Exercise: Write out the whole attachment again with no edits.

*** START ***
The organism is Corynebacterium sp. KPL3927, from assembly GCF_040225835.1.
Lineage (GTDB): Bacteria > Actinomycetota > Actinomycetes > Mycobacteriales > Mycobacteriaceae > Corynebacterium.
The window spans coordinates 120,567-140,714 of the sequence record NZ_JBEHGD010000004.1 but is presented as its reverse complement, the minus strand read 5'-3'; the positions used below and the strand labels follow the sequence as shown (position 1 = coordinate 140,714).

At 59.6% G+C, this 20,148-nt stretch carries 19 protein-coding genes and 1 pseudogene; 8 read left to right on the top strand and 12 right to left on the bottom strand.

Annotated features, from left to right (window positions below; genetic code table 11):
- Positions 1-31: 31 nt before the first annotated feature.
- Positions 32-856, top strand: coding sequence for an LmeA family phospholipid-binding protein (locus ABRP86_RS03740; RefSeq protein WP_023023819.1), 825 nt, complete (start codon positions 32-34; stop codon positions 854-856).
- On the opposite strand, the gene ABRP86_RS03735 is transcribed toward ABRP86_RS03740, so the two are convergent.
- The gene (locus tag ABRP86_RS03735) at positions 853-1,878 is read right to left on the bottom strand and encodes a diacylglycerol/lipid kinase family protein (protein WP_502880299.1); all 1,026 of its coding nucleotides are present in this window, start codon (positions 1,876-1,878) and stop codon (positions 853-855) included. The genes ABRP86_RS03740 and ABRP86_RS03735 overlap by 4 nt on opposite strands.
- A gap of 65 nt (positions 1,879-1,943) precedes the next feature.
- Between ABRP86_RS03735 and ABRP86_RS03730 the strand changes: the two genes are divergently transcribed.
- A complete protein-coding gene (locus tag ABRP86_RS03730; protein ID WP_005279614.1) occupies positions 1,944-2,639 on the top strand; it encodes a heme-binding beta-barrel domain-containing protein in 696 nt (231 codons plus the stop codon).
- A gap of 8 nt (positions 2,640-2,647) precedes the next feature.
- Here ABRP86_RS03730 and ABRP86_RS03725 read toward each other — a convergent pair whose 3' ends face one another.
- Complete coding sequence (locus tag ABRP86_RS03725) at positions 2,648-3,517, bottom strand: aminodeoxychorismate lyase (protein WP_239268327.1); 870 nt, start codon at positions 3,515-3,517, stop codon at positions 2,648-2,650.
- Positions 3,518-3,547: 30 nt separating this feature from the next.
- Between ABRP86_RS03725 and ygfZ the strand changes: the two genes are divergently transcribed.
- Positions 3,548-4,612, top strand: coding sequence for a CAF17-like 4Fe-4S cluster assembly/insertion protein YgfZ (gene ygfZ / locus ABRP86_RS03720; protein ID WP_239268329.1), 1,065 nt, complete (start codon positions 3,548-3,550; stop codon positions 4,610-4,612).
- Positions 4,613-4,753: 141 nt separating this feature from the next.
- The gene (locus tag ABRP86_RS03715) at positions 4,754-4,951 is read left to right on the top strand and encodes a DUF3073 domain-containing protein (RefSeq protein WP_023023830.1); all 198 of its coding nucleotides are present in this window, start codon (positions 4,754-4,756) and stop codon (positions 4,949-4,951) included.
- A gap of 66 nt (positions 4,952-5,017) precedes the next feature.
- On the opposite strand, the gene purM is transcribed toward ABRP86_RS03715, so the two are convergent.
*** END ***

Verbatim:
The organism is Corynebacterium sp. KPL3927, from assembly GCF_040225835.1.
Lineage (GTDB): Bacteria > Actinomycetota > Actinomycetes > Mycobacteriales > Mycobacteriaceae > Corynebacterium.
The window spans coordinates 120,567-140,714 of the sequence record NZ_JBEHGD010000004.1 but is presented as its reverse complement, the minus strand read 5'-3'; the positions used below and the strand labels follow the sequence as shown (position 1 = coordinate 140,714).

At 59.6% G+C, this 20,148-nt stretch carries 19 protein-coding genes and 1 pseudogene; 8 read left to right on the top strand and 12 right to left on the bottom strand.

Annotated features, from left to right (window positions below; genetic code table 11):
- Positions 1-31: 31 nt before the first annotated feature.
- Positions 32-856, top strand: coding sequence for an LmeA family phospholipid-binding protein (locus ABRP86_RS03740; RefSeq protein WP_023023819.1), 825 nt, complete (start codon positions 32-34; stop codon positions 854-856).
- On the opposite strand, the gene ABRP86_RS03735 is transcribed toward ABRP86_RS03740, so the two are convergent.
- The gene (locus tag ABRP86_RS03735) at positions 853-1,878 is read right to left on the bottom strand and encodes a diacylglycerol/lipid kinase family protein (protein WP_502880299.1); all 1,026 of its coding nucleotides are present in this window, start codon (positions 1,876-1,878) and stop codon (positions 853-855) included. The genes ABRP86_RS03740 and ABRP86_RS03735 overlap by 4 nt on opposite strands.
- A gap of 65 nt (positions 1,879-1,943) precedes the next feature.
- Between ABRP86_RS03735 and ABRP86_RS03730 the strand changes: the two genes are divergently transcribed.
- A complete protein-coding gene (locus tag ABRP86_RS03730; protein ID WP_005279614.1) occupies positions 1,944-2,639 on the top strand; it encodes a heme-binding beta-barrel domain-containing protein in 696 nt (231 codons plus the stop codon).
- A gap of 8 nt (positions 2,640-2,647) precedes the next feature.
- Here ABRP86_RS03730 and ABRP86_RS03725 read toward each other — a convergent pair whose 3' ends face one another.
- Complete coding sequence (locus tag ABRP86_RS03725) at positions 2,648-3,517, bottom strand: aminodeoxychorismate lyase (protein WP_239268327.1); 870 nt, start codon at positions 3,515-3,517, stop codon at positions 2,648-2,650.
- Positions 3,518-3,547: 30 nt separating this feature from the next.
- Between ABRP86_RS03725 and ygfZ the strand changes: the two genes are divergently transcribed.
- Positions 3,548-4,612, top strand: coding sequence for a CAF17-like 4Fe-4S cluster assembly/insertion protein YgfZ (gene ygfZ / locus ABRP86_RS03720; protein ID WP_239268329.1), 1,065 nt, complete (start codon positions 3,548-3,550; stop codon positions 4,610-4,612).
- Positions 4,613-4,753: 141 nt separating this feature from the next.
- The gene (locus tag ABRP86_RS03715) at positions 4,754-4,951 is read left to right on the top strand and encodes a DUF3073 domain-containing protein (RefSeq protein WP_023023830.1); all 198 of its coding nucleotides are present in this window, start codon (positions 4,754-4,756) and stop codon (positions 4,949-4,951) included.
- A gap of 66 nt (positions 4,952-5,017) precedes the next feature.
- On the opposite strand, the gene purM is transcribed toward ABRP86_RS03715, so the two are convergent.